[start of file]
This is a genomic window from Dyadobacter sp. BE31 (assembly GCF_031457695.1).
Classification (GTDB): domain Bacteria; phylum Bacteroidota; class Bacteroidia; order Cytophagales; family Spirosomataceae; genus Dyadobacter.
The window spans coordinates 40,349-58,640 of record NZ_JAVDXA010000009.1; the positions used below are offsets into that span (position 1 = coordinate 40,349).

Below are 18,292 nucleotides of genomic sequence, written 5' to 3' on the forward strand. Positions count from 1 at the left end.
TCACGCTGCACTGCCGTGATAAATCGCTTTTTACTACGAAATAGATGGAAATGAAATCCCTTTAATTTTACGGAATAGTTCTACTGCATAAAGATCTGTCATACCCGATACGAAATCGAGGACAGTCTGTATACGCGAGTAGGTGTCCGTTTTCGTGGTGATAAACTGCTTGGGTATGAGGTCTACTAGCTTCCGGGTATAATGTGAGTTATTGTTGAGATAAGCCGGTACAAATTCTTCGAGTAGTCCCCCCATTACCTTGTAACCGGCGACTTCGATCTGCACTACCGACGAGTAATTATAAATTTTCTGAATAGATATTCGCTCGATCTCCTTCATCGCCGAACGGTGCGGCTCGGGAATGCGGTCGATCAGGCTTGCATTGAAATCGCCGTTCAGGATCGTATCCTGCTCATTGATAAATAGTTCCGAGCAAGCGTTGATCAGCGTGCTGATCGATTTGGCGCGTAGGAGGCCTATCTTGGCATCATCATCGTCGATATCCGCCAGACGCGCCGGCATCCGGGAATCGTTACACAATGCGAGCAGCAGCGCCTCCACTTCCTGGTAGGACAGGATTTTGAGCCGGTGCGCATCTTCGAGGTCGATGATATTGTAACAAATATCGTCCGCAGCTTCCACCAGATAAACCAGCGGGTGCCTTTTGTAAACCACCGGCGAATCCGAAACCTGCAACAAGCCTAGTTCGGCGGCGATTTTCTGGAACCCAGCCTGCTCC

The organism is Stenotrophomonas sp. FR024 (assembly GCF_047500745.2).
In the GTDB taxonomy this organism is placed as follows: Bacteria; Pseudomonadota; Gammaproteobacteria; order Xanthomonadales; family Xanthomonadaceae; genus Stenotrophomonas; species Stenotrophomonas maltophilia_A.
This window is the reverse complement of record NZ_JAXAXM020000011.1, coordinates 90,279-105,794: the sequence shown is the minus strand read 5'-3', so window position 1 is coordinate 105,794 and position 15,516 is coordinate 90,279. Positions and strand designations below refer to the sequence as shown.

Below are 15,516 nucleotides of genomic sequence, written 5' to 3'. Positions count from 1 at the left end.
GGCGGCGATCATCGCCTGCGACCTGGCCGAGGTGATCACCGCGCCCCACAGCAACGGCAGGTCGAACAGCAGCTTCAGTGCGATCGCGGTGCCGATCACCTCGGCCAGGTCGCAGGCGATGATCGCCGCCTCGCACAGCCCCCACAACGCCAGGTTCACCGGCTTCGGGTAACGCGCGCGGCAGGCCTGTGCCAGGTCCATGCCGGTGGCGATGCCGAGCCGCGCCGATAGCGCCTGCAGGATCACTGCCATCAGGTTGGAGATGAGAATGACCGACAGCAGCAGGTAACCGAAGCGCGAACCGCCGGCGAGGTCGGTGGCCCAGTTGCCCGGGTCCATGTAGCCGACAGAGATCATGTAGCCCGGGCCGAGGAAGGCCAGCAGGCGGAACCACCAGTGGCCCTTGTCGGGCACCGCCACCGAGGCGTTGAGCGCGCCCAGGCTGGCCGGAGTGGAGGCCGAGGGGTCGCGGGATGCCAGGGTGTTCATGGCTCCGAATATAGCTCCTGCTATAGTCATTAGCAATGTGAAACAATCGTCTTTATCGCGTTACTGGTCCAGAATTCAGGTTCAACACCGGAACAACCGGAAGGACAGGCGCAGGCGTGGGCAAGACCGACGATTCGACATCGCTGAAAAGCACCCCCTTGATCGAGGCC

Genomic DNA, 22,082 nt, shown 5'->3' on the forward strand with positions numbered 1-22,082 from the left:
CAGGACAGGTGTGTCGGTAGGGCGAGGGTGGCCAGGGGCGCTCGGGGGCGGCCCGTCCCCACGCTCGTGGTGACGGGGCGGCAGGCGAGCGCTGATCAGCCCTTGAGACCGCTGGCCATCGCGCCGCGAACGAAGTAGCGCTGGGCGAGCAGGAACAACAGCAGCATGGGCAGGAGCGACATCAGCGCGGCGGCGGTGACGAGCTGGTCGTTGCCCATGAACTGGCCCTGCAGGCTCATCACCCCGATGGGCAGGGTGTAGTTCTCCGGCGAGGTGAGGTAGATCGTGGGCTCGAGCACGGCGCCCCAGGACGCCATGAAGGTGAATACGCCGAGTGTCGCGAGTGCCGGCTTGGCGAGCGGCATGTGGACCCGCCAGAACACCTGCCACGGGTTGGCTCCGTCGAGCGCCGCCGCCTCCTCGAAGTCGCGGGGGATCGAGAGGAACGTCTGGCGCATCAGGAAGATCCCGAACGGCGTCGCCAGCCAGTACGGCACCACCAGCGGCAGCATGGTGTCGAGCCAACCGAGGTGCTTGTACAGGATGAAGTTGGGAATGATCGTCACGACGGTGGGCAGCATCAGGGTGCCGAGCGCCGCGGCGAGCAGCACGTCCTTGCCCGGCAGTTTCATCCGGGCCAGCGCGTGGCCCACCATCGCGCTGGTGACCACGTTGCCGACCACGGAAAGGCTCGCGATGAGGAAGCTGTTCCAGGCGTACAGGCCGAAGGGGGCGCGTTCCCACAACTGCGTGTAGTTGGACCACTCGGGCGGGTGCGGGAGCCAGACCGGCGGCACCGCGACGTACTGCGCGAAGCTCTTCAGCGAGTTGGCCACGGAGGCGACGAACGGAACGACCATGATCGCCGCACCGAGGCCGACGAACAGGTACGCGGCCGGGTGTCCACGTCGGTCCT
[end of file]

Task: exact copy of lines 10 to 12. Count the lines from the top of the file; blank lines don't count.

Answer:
GGCGGCGATCATCGCCTGCGACCTGGCCGAGGTGATCACCGCGCCCCACAGCAACGGCAGGTCGAACAGCAGCTTCAGTGCGATCGCGGTGCCGATCACCTCGGCCAGGTCGCAGGCGATGATCGCCGCCTCGCACAGCCCCCACAACGCCAGGTTCACCGGCTTCGGGTAACGCGCGCGGCAGGCCTGTGCCAGGTCCATGCCGGTGGCGATGCCGAGCCGCGCCGATAGCGCCTGCAGGATCACTGCCATCAGGTTGGAGATGAGAATGACCGACAGCAGCAGGTAACCGAAGCGCGAACCGCCGGCGAGGTCGGTGGCCCAGTTGCCCGGGTCCATGTAGCCGACAGAGATCATGTAGCCCGGGCCGAGGAAGGCCAGCAGGCGGAACCACCAGTGGCCCTTGTCGGGCACCGCCACCGAGGCGTTGAGCGCGCCCAGGCTGGCCGGAGTGGAGGCCGAGGGGTCGCGGGATGCCAGGGTGTTCATGGCTCCGAATATAGCTCCTGCTATAGTCATTAGCAATGTGAAACAATCGTCTTTATCGCGTTACTGGTCCAGAATTCAGGTTCAACACCGGAACAACCGGAAGGACAGGCGCAGGCGTGGGCAAGACCGACGATTCGACATCGCTGAAAAGCACCCCCTTGATCGAGGCC

Genomic DNA, 22,082 nt, shown 5'->3' on the forward strand with positions numbered 1-22,082 from the left:
CAGGACAGGTGTGTCGGTAGGGCGAGGGTGGCCAGGGGCGCTCGGGGGCGGCCCGTCCCCACGCTCGTGGTGACGGGGCGGCAGGCGAGCGCTGATCAGCCCTTGAGACCGCTGGCCATCGCGCCGCGAACGAAGTAGCGCTGGGCGAGCAGGAACAACAGCAGCATGGGCAGGAGCGACATCAGCGCGGCGGCGGTGACGAGCTGGTCGTTGCCCATGAACTGGCCCTGCAGGCTCATCACCCCGATGGGCAGGGTGTAGTTCTCCGGCGAGGTGAGGTAGATCGTGGGCTCGAGCACGGCGCCCCAGGACGCCATGAAGGTGAATACGCCGAGTGTCGCGAGTGCCGGCTTGGCGAGCGGCATGTGGACCCGCCAGAACACCTGCCACGGGTTGGCTCCGTCGAGCGCCGCCGCCTCCTCGAAGTCGCGGGGGATCGAGAGGAACGTCTGGCGCATCAGGAAGATCCCGAACGGCGTCGCCAGCCAGTACGGCACCACCAGCGGCAGCATGGTGTCGAGCCAACCGAGGTGCTTGTACAGGATGAAGTTGGGAATGATCGTCACGACGGTGGGCAGCATCAGGGTGCCGAGCGCCGCGGCGAGCAGCACGTCCTTGCCCGGCAGTTTCATCCGGGCCAGCGCGTGGCCCACCATCGCGCTGGTGACCACGTTGCCGACCACGGAAAGGCTCGCGATGAGGAAGCTGTTCCAGGCGTACAGGCCGAAGGGGGCGCGTTCCCACAACTGCGTGTAGTTGGACCACTCGGGCGGGTGCGGGAGCCAGACCGGCGGCACCGCGACGTACTGCGCGAAGCTCTTCAGCGAGTTGGCCACGGAGGCGACGAACGGAACGACCATGATCGCCGCACCGAGGCCGACGAACAGGTACGCGGCCGGGTGTCCACGTCGGTCCT